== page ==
Ever think much about a pencil? It’s one of the simplest tools man has ever created, yet one of the most important. How a pencil is made hasn’t changed much really over time. We see them every day, and some of us still use them on occasion. I do. I love drawing. It’s still high on my list of favorite pastimes.
The average pencil is seven inches long, with just a half-inch eraser – in case you thought optimism was dead.
— Robert Brault
Drawing puts you in a creative state of mind and allows you to daydream and resolve other life concerns. It’s meditative and relaxing. But you’ve got to draw to get results. The reward is in doing. The late great Pablo Picasso was once quoted as saying, “Inspiration exists, but it has to find us working.” So, if you’ve always wanted to learn to draw, then draw. With a pencil, everything you imagine is real. It’s that simple.
So, having said that (back to the subject at hand)… I was chatting with a friend of mine, James from Desert Art Supplies here in Las Vegas, and the subject of pencils came up. James knows I love to draw and that I am a geek of sorts about many things and how they are made (sure, I admit it). Anyway, James mentioned this kit they had stored away – an illustrated step-by-step kit of how a pencil is made. Today, he shared that kit with me, and I immediately thought, “this is cool – I should share this with my readers.” This “old school” kit is a perfect example of how information was shared before computers and the internet. So, in like mind, I’m sharing it with you here…
HOW A CEDAR PENCIL IS MADE
Courtesy of General’s ® ~ since 1889
Lightweight and durable, Cedar Pencils are made from a renewable resource — genuine incense cedar from the carefully managed, sustainable forests of California and Oregon.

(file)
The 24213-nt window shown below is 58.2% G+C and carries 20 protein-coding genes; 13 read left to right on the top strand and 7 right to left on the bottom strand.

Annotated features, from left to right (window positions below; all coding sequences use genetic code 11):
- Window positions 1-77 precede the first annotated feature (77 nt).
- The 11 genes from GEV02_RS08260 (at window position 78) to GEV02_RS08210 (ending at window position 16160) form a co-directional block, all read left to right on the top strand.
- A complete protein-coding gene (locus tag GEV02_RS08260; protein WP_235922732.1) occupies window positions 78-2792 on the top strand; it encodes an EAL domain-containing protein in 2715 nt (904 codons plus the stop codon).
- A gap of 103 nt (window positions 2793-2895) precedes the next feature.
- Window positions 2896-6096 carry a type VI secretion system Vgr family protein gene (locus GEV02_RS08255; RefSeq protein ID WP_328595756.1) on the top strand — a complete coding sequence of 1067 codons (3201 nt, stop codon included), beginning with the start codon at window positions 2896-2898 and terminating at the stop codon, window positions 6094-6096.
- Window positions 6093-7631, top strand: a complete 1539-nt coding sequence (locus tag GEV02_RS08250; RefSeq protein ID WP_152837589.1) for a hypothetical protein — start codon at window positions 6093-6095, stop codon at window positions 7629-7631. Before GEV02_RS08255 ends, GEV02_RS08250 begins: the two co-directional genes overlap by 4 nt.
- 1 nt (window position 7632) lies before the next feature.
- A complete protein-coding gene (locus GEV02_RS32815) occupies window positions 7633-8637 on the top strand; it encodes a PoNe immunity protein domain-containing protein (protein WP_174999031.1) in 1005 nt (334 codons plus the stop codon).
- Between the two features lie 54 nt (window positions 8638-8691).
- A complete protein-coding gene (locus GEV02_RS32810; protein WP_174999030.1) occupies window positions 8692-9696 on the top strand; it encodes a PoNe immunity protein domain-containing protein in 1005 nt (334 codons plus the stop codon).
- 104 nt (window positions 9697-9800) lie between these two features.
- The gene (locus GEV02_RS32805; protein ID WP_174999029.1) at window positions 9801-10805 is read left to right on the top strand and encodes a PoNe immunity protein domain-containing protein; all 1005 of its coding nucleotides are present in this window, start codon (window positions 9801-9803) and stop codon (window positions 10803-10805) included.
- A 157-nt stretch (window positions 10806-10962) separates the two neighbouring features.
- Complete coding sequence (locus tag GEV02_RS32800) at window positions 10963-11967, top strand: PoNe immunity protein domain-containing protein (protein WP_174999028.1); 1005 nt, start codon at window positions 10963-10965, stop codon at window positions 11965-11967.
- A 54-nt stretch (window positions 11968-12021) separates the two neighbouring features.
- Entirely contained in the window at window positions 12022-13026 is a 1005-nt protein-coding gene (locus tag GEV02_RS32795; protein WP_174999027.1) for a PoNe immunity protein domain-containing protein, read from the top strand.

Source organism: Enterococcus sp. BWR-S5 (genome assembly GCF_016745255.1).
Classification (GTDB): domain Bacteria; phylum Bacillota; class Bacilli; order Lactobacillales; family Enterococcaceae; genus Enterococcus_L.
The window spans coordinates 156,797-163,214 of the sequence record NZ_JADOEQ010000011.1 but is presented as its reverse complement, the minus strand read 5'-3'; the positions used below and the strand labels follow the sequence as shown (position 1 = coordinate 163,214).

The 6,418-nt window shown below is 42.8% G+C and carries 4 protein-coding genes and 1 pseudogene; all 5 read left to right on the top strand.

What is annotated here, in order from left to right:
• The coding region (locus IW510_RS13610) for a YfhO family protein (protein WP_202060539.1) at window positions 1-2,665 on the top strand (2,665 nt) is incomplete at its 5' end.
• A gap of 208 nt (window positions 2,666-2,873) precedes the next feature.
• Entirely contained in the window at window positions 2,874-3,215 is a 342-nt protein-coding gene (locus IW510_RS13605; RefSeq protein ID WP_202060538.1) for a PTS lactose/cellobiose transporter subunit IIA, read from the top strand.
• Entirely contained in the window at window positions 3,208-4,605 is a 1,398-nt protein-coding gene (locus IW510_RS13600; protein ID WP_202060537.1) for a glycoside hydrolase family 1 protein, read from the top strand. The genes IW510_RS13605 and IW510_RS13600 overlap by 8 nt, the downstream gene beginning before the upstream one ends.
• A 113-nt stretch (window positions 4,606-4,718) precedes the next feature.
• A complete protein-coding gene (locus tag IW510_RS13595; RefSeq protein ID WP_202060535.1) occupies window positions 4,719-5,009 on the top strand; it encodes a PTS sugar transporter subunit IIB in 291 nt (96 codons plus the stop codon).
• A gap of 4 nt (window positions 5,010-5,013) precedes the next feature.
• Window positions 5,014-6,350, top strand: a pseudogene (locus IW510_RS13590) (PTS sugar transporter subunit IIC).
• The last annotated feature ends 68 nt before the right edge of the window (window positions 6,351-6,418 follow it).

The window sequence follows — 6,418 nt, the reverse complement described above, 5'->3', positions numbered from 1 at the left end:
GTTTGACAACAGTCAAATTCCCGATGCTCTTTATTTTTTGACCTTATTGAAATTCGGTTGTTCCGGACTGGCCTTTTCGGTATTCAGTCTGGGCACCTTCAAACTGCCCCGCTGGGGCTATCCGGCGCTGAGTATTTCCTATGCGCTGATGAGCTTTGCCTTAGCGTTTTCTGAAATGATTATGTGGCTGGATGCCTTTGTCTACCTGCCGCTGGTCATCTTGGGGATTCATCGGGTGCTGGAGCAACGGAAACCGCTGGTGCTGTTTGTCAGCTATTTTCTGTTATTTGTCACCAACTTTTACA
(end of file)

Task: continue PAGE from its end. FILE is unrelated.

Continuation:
- Incense-cedar logs are milled into 3 x 3-inch lumber called “pencil stock.” The pencil stock is kiln dried to ensure dimensional stability and then cut into blocks.
- “Pencil blocks” are sawed into “slats,” each one-half the thickness of a finished pencil. Tungsten-tipped saw blades ensure precision tolerances of +- .0003 inches.
- Pencil slats are saturated with a non-toxic emulsion of wax and stain. This mixture gives the cedar pencil its distinctive color and makes the pencil easier to sharpen.
- Each stained slat is machine-grooved to receive the pencil lead.
- Pencil “lead,” is a fragile mixture of clay and graphite, is placed into the grooves of the bottom slat. The strength and stability of incense cedar keep the pencil lead from breaking.
- A second grooved slat is glued on top of the leaded slat, forming a “sandwich.” Each sandwich is held tightly together in a hydraulic clamp until the glue dries.
- High-speed machinery shapes and cuts the slat sandwich into individual pencils.
- Each pencil is sanded to a smooth, satiny finish. After sanding, the pencils are ready for finishing.
- Several coats of non-toxic finish are applied to each pencil. After the finish has dried, the manufacturer’s name is heat-stamped into one face of the pencil.
- A shoulder is cut into one end to accept the “ferrule,” a metal device that secures the eraser tip.
- The ferrule is inserted onto the pencil end and is clinched to the wood.
- The eraser is inserted into the ferrule. Erasers can be clinched, glued, or punch-riveted into place. The finished pencil is now ready for sharpening and use.
Credit where credit is due… much of this post was re-purposed from an old poster and step-by-step from General’s Pencil Company.
The pencil is the seed from which all great ideas spring.
— General Pencil Company
In celebration of 125 years of pencil-making in the USA, General Pencil Company is featured in an independent short film by Malcolm Hardiman and Ryan Padgett of Salt and Pepper Creative.
• • • • •